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This is a report on the progress up to May 3, 2000, of the project for full-scale thermophilic digestion of wastewater sludge at the City of Los Angeles (CLA) Bureau of Sanitation's Terminal Island Treatment Plant. The Bureau previously conducted thermophilic digestion at its Hyperion Treatment Plant, as reported in the historically important papers of Garber and his colleagues. However, those periods were ended by changing economic and regulatory conditions, and present knowledge indicates that the slow heating rates at the startups produced an undesirable culture in the digesters. Furthermore, that work was done mainly to improve dewaterability, but the motivation now is to meet impending regulatory requirements for pathogen reduction to improve safety. The present study has been conducted with rapid heating, using recent experience showing how to feed to maximize the rate of culture development. Four feeding plans were followed during the period covered by the report, providing a gradual increase of the feed rate as the microbial activity level increased. The development of the culture has followed a course similar to that seen at some other plants, with an initial rise of acid concentration as the acidogen activity initially exceeded the activity of the methanogens, and a later decline and approximate stabilization of the acid concentration as the activities of the microbial communities came into balance. Balance was achieved in less than two weeks. The chemical parameters have been stable since early in the startup period, indicating that a stable biological community has been established that has been able to increase in numbers to meet the increases in the feed rate. Likewise, disinfection has been stably effective for several weeks, and the present combination of low volatile fatty acids and low hydrogen sulfide is good news for odor control. The few Salmonella tests done to date comply with the Class A specification, as expected from from CFR 503, Rule 40 (interpretation to guidelines) which quotes previous research showing that Salmonella are rarely detectable when the coliform count meets the Class A standard. Soon we will be testing for enteric viruses and helminth ova to verify compliance with the other pathogen specifications of the USEPA Class A standard for biosolids, since from CFR 503, Rule 40 (interpretation to guidelines) notes that the concentration of these organisms is usually low or undetectable in untreated sludge, and it is also know that they are rapidly killed by thermophilic temperatures. As the digester is now operating successfully at the current feed rate, there appear to be no barriers to carrying out our plan to process the whole sludge production of the plant. We are extremely satisfied with the progress of this project.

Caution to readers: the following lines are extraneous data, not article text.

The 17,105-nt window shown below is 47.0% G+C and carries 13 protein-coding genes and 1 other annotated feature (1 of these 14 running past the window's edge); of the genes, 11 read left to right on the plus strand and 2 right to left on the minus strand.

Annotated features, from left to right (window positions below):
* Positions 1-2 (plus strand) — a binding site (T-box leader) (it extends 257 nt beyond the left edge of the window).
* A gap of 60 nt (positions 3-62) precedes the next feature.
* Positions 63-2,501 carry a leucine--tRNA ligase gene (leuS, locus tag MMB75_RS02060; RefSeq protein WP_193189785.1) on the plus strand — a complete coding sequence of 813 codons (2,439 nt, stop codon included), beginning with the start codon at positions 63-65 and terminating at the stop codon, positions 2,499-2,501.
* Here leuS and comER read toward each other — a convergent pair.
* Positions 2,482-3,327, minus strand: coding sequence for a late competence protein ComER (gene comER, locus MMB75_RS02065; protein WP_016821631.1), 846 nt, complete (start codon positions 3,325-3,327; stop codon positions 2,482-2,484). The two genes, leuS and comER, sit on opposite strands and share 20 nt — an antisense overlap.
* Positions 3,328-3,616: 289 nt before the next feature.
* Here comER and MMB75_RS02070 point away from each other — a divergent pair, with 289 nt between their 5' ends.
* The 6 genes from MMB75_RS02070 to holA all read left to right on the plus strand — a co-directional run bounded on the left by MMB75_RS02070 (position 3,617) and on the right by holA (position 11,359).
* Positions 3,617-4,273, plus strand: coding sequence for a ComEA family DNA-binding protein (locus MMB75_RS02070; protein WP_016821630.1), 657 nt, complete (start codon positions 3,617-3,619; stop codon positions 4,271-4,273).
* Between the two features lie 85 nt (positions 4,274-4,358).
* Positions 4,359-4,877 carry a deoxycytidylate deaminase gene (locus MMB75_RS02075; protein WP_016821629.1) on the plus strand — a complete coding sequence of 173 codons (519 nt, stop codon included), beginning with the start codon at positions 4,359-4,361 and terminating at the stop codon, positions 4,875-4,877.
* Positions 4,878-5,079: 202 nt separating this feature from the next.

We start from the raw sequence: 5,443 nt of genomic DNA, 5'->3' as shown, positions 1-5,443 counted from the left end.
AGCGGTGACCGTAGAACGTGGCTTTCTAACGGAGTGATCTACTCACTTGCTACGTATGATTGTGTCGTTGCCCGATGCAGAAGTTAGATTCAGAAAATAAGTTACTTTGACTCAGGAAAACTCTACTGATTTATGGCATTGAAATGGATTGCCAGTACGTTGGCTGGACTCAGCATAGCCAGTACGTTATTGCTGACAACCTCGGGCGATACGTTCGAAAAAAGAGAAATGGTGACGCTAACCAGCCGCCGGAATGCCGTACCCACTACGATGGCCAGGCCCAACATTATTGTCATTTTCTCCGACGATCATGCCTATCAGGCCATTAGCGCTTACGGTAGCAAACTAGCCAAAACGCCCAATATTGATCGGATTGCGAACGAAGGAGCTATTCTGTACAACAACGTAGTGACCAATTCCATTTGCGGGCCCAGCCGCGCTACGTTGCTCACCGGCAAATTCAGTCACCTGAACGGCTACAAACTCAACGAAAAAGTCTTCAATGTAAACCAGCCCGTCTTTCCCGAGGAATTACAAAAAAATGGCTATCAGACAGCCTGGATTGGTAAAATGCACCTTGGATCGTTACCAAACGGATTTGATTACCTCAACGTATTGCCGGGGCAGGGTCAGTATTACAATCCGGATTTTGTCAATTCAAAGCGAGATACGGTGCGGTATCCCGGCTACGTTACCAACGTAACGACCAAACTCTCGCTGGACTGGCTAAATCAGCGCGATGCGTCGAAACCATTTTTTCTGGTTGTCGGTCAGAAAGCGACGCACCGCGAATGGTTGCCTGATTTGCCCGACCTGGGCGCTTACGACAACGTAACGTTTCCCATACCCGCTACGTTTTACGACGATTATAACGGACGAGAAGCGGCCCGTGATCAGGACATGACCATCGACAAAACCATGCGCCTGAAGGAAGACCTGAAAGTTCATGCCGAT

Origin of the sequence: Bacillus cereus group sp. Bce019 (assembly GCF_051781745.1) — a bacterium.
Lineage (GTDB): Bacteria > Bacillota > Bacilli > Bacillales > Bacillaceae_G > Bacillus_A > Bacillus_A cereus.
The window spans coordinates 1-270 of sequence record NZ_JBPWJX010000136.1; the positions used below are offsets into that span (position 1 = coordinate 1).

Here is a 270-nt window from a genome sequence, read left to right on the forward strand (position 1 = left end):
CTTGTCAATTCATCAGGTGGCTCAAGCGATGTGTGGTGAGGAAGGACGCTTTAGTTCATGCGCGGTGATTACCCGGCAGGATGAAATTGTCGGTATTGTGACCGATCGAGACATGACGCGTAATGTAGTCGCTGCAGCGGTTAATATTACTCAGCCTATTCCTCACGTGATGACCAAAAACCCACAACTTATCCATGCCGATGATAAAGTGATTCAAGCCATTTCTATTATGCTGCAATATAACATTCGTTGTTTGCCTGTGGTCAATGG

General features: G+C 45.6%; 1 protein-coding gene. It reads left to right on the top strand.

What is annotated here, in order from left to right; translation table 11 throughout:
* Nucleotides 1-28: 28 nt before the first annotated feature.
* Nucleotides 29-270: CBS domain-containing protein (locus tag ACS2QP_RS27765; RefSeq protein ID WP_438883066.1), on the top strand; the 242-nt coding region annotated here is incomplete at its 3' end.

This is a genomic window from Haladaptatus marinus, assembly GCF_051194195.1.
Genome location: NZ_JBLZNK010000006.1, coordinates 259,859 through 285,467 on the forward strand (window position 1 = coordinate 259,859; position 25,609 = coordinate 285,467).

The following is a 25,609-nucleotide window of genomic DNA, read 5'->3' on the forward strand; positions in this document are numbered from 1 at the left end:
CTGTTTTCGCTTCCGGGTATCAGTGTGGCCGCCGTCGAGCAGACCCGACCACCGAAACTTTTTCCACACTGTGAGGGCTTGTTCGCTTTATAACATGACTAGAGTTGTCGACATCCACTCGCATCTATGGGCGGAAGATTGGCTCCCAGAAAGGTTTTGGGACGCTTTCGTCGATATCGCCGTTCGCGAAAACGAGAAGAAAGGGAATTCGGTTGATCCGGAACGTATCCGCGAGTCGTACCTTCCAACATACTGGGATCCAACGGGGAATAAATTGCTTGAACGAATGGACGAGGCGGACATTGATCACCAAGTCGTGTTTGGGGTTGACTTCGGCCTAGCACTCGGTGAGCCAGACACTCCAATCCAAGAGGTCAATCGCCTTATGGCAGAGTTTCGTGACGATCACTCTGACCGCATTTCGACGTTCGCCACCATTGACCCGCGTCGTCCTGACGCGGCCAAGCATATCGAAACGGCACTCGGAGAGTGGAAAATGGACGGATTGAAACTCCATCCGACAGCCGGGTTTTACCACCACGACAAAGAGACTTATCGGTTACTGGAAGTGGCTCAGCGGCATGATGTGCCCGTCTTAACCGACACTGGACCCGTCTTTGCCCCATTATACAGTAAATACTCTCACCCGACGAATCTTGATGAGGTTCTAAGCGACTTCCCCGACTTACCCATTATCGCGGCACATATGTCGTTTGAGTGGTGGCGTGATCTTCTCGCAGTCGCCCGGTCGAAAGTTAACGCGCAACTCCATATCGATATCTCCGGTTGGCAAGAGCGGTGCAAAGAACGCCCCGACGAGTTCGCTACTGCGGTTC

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Document Type: Research Article

Publication date: 2000-01-01

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